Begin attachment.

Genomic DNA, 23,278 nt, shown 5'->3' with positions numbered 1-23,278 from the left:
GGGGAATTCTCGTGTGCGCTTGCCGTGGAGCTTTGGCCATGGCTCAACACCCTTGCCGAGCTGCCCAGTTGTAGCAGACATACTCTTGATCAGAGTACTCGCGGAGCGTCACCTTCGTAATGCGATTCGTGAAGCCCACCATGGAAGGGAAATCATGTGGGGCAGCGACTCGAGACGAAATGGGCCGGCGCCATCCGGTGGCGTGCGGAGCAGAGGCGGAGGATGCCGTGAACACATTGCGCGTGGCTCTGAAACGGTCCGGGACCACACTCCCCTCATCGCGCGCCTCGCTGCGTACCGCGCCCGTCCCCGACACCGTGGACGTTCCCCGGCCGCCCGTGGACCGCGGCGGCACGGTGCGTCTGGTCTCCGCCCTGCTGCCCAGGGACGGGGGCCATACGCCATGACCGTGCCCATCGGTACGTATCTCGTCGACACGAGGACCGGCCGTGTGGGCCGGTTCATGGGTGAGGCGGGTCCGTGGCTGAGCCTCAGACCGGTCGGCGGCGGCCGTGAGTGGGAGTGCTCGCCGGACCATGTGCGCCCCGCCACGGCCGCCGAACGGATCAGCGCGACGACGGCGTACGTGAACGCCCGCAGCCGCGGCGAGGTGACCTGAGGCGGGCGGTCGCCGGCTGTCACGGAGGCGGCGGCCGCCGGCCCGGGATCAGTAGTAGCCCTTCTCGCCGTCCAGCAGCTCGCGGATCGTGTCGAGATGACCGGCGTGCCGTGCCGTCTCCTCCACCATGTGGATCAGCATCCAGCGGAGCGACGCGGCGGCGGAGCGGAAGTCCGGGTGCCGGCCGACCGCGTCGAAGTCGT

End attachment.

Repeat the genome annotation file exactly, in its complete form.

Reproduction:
Genomic DNA, 23,278 nt, shown 5'->3' with positions numbered 1-23,278 from the left:
GGGGAATTCTCGTGTGCGCTTGCCGTGGAGCTTTGGCCATGGCTCAACACCCTTGCCGAGCTGCCCAGTTGTAGCAGACATACTCTTGATCAGAGTACTCGCGGAGCGTCACCTTCGTAATGCGATTCGTGAAGCCCACCATGGAAGGGAAATCATGTGGGGCAGCGACTCGAGACGAAATGGGCCGGCGCCATCCGGTGGCGTGCGGAGCAGAGGCGGAGGATGCCGTGAACACATTGCGCGTGGCTCTGAAACGGTCCGGGACCACACTCCCCTCATCGCGCGCCTCGCTGCGTACCGCGCCCGTCCCCGACACCGTGGACGTTCCCCGGCCGCCCGTGGACCGCGGCGGCACGGTGCGTCTGGTCTCCGCCCTGCTGCCCAGGGACGGGGGCCATACGCCATGACCGTGCCCATCGGTACGTATCTCGTCGACACGAGGACCGGCCGTGTGGGCCGGTTCATGGGTGAGGCGGGTCCGTGGCTGAGCCTCAGACCGGTCGGCGGCGGCCGTGAGTGGGAGTGCTCGCCGGACCATGTGCGCCCCGCCACGGCCGCCGAACGGATCAGCGCGACGACGGCGTACGTGAACGCCCGCAGCCGCGGCGAGGTGACCTGAGGCGGGCGGTCGCCGGCTGTCACGGAGGCGGCGGCCGCCGGCCCGGGATCAGTAGTAGCCCTTCTCGCCGTCCAGCAGCTCGCGGATCGTGTCGAGATGACCGGCGTGCCGTGCCGTCTCCTCCACCATGTGGATCAGCATCCAGCGGAGCGACGCGGCGGCGGAGCGGAAGTCCGGGTGCCGGCCGACCGCGTCGAAGTCGT